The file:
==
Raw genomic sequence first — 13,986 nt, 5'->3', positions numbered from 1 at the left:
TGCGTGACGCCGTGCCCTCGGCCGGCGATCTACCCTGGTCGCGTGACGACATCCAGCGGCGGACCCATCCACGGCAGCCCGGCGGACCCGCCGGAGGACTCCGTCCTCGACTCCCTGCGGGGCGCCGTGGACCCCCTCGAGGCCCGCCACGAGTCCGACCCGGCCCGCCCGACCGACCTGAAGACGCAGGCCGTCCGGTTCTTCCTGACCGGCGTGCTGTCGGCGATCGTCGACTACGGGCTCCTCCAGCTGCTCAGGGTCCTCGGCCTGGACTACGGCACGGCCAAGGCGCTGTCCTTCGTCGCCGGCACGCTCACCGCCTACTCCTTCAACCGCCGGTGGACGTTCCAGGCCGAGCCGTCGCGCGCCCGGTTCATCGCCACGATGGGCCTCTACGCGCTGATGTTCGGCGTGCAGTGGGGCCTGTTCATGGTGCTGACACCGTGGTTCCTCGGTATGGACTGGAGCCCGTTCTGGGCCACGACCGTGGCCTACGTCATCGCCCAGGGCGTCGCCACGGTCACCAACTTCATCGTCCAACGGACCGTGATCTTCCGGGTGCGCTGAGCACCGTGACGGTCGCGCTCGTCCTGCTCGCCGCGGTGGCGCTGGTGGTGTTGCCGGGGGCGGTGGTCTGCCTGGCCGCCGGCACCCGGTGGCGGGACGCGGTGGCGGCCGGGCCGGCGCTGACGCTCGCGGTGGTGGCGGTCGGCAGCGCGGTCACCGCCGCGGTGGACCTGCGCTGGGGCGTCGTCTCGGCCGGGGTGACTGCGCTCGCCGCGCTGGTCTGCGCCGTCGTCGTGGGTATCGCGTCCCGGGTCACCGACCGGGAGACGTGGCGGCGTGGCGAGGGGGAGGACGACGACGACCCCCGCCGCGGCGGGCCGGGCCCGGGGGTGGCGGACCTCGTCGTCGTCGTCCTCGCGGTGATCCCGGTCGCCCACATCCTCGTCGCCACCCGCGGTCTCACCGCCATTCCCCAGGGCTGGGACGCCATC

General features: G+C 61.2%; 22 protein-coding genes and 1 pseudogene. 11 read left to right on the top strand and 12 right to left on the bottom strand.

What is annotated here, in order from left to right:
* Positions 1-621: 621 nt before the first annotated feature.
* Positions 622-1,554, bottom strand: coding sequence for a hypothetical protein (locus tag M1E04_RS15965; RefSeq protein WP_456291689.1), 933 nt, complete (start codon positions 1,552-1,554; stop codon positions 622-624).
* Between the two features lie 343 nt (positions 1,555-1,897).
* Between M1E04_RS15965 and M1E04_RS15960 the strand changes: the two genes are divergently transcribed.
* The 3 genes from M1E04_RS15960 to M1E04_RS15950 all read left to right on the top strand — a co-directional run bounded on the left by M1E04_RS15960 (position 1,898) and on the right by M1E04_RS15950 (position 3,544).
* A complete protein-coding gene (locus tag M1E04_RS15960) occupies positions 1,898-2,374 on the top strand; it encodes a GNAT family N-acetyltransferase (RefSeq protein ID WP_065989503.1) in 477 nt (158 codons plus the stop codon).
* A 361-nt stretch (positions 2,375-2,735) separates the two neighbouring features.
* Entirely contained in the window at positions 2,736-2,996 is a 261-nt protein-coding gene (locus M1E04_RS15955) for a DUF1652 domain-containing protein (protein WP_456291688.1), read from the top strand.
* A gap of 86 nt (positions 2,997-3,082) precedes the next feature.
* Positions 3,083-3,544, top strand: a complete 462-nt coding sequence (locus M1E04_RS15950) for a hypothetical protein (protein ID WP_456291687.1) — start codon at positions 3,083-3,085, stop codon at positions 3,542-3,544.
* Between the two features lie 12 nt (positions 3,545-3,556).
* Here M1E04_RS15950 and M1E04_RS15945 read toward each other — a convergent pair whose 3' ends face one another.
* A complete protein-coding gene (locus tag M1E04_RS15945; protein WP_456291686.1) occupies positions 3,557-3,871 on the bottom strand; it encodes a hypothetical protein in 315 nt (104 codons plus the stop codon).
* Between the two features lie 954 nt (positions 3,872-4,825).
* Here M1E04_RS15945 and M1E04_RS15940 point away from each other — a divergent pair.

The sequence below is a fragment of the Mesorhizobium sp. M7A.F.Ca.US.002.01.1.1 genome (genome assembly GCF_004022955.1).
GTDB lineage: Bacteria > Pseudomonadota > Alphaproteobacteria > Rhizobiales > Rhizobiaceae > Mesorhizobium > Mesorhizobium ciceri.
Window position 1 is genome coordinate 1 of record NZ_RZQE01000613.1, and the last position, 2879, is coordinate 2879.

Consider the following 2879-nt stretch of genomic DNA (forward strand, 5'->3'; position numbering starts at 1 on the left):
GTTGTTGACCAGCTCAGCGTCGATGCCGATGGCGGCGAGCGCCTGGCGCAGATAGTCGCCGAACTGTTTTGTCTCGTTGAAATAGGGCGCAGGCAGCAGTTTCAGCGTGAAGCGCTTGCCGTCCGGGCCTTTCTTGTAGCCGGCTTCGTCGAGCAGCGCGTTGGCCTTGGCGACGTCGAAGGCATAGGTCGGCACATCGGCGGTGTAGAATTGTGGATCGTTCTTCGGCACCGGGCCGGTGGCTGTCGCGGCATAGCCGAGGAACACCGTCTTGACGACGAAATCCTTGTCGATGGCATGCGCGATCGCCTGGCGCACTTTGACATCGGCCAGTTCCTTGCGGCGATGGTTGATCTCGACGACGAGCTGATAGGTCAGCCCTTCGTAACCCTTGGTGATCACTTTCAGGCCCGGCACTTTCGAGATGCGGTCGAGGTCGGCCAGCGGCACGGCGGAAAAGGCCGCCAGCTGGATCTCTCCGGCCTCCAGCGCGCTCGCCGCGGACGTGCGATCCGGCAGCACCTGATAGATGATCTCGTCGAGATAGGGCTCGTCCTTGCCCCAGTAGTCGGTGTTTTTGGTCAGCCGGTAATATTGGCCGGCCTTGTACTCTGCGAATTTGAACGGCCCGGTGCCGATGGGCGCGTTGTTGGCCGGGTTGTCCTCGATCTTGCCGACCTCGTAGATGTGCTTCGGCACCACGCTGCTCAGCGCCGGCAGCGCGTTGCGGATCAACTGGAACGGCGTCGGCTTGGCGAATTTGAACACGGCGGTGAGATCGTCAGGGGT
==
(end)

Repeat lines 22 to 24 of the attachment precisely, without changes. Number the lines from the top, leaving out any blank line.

Window position 1 is genome coordinate 1 of record NZ_RZQE01000613.1, and the last position, 2879, is coordinate 2879.

Consider the following 2879-nt stretch of genomic DNA (forward strand, 5'->3'; position numbering starts at 1 on the left):
GTTGTTGACCAGCTCAGCGTCGATGCCGATGGCGGCGAGCGCCTGGCGCAGATAGTCGCCGAACTGTTTTGTCTCGTTGAAATAGGGCGCAGGCAGCAGTTTCAGCGTGAAGCGCTTGCCGTCCGGGCCTTTCTTGTAGCCGGCTTCGTCGAGCAGCGCGTTGGCCTTGGCGACGTCGAAGGCATAGGTCGGCACATCGGCGGTGTAGAATTGTGGATCGTTCTTCGGCACCGGGCCGGTGGCTGTCGCGGCATAGCCGAGGAACACCGTCTTGACGACGAAATCCTTGTCGATGGCATGCGCGATCGCCTGGCGCACTTTGACATCGGCCAGTTCCTTGCGGCGATGGTTGATCTCGACGACGAGCTGATAGGTCAGCCCTTCGTAACCCTTGGTGATCACTTTCAGGCCCGGCACTTTCGAGATGCGGTCGAGGTCGGCCAGCGGCACGGCGGAAAAGGCCGCCAGCTGGATCTCTCCGGCCTCCAGCGCGCTCGCCGCGGACGTGCGATCCGGCAGCACCTGATAGATGATCTCGTCGAGATAGGGCTCGTCCTTGCCCCAGTAGTCGGTGTTTTTGGTCAGCCGGTAATATTGGCCGGCCTTGTACTCTGCGAATTTGAACGGCCCGGTGCCGATGGGCGCGTTGTTGGCCGGGTTGTCCTCGATCTTGCCGACCTCGTAGATGTGCTTCGGCACCACGCTGCTCAGCGCCGGCAGCGCGTTGCGGATCAACTGGAACGGCGTCGGCTTGGCGAATTTGAACACGGCGGTGAGATCGTCAGGGGT